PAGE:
I’m a product of the 80s. Aside from completing my elementary and secondary schooling between 1980 and 1990, my television taught me to fear a finite number of characters: Mikhail Gorbachev, Cobra Commander, Darth Vader, the dude from the Pepsi commercials (Max Headroom?), Cameron’s dad, and Megatron from the Transformers.
Megatron is the leader of the Decepticons in Transformers fare. In the cartoon, both the Autobots and the Decepticons were stranded on Earth trying to find enough energy to convert into energon so they could get back to Cybertron, continue their war, and take over everything. In every episode, and in the explosive Michael Bay movies, Megatron leads the assault on the Autobots with the one thing that matters in stories like his: power.
Megatron is a living weapon. This is a character who wears a cannon on his sleeve and transforms into a gun capable of blowing a hole into anything. He was the first villain I ever saw attack and hurt his own people (before the Empire Strikes Back); and he was the first cartoon character I saw who damn near killed the hero. As much of a fan of Optimus Prime I am, I was pretty impressed with Megatron’s chops: this wasn’t some half-hearted, lame-ass villain like Skeletor. Megatron was something else.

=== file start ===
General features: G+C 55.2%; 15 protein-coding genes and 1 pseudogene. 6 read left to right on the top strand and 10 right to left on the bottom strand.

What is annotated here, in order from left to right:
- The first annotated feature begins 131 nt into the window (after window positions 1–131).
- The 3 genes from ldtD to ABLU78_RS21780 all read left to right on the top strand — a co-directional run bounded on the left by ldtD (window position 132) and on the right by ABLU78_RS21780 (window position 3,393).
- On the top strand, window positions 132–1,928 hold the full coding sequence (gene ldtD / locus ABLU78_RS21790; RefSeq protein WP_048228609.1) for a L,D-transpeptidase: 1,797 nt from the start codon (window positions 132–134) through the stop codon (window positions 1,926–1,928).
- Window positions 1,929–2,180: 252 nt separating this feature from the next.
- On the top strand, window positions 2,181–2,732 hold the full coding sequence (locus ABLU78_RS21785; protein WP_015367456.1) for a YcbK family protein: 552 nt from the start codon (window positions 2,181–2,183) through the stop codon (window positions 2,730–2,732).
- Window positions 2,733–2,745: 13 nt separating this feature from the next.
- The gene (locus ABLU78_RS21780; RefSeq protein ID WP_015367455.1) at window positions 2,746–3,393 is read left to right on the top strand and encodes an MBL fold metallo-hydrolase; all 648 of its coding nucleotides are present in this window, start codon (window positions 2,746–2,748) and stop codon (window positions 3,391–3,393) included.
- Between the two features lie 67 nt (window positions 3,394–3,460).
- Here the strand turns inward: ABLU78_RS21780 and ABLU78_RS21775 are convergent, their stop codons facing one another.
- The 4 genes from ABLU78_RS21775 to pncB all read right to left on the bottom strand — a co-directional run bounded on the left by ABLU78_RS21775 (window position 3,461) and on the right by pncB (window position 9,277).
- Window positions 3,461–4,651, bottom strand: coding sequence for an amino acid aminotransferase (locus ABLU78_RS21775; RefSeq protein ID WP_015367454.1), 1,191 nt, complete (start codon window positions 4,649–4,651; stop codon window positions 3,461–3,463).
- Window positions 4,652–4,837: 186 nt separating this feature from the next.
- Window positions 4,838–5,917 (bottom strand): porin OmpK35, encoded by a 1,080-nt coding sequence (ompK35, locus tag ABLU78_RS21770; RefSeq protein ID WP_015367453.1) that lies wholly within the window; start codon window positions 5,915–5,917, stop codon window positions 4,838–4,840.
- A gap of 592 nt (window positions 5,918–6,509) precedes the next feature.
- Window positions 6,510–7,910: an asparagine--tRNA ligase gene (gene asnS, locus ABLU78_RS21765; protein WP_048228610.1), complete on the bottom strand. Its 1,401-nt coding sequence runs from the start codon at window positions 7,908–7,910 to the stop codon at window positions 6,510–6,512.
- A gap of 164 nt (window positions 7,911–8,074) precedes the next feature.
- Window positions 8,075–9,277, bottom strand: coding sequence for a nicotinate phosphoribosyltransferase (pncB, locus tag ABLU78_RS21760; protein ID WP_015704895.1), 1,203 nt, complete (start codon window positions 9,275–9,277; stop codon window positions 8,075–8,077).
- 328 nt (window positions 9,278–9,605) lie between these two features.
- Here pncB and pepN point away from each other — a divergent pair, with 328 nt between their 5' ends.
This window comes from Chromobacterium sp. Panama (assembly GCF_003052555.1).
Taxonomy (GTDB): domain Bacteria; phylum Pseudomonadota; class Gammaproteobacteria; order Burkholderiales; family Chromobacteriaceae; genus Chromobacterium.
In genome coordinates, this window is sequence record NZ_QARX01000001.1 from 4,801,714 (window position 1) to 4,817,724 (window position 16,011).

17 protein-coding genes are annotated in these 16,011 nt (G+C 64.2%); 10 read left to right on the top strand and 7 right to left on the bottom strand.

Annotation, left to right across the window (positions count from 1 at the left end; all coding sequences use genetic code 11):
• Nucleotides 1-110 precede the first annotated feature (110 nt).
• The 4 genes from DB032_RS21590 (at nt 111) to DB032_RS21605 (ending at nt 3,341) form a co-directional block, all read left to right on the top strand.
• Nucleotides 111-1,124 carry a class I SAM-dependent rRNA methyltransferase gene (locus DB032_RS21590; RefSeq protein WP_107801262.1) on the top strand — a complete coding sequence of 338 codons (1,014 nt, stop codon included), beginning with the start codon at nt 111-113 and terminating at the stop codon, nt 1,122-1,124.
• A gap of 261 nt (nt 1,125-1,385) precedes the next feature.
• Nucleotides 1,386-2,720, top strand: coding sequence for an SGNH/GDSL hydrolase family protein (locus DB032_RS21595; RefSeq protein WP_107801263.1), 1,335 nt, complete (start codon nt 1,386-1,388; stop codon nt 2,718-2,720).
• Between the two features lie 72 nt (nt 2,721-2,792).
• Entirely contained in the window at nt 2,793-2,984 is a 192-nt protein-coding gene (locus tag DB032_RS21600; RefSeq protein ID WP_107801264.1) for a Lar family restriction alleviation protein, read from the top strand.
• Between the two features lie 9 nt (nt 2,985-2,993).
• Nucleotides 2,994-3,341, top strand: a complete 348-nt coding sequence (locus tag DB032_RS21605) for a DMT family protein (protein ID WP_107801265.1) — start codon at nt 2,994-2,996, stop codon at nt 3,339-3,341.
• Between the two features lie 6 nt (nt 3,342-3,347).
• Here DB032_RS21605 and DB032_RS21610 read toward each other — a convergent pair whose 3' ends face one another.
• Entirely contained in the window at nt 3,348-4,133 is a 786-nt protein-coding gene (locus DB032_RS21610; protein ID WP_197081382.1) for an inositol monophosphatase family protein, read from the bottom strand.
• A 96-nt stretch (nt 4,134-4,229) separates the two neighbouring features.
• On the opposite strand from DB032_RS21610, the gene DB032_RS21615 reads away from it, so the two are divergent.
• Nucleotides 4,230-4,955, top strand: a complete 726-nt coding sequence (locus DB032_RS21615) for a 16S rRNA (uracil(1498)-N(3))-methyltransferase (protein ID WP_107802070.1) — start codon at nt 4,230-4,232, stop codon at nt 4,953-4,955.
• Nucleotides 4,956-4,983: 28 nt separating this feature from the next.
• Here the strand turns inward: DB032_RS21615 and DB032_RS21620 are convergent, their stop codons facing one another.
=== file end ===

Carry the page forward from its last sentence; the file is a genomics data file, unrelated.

In the 1986 Transformers movie (which I wrote a FANTASTIC sequel to with my 13-year-old capabilities), Megatron is the victim of a mutiny led by Starscream (who is BY FAR my favorite Transformer). His battered body is salvaged by Unicron, a planet-sized Transformer who eats worlds (I think they stole this idea from Marvel with Galactus) who then turns Megatron into Galvatron and makes him stronger. Stronger? Who needs him stronger? But he comes back and shoots Starscream and TURNS HIM INTO DUST! Dust!
This movie brought us “You Got The Touch!” by Stan Bush so if you’ve never seen it…
In the current incarnation, Megatron’s thirst for power is something otherworldly. And his viciousness is unparalleled. My favorite part is his decimation of Jazz, the weakest of the Autobots. (I always hated that cat).
Jazz: Is that all you got, Megatron?
Megatron: Come here, you little cretin!
[Megatron grabs Jazz, but Jazz opens fire with his blaster]
Jazz: You want a piece of me? You want a piece?
Megatron: No, I want TWO!
[rips Jazz in half]
That’s what Megatron is all about. And that’s the lesson we’re supposed to learn from him. It is one thing for your villain to have a desire for a thing or even have menacing punchlines and a maniacal laugh. But power is the key. Your villain has to have the means to achieve their goals. They have to have the capability for their vision of reality to exist. They have to be a real threat. That one facet adds weight to your story, adds heft to your villain, and a sense of urgency to your hero.
Power. Otherwise, what’s the point?
That’s the deal. Tomorrow is another free day for the A to Z Challenge but, as we say in the Celebration, there is no rest for the wicked. Tomorrow, we’re talking about Superman’s arch-nemesis: Lex Luthor.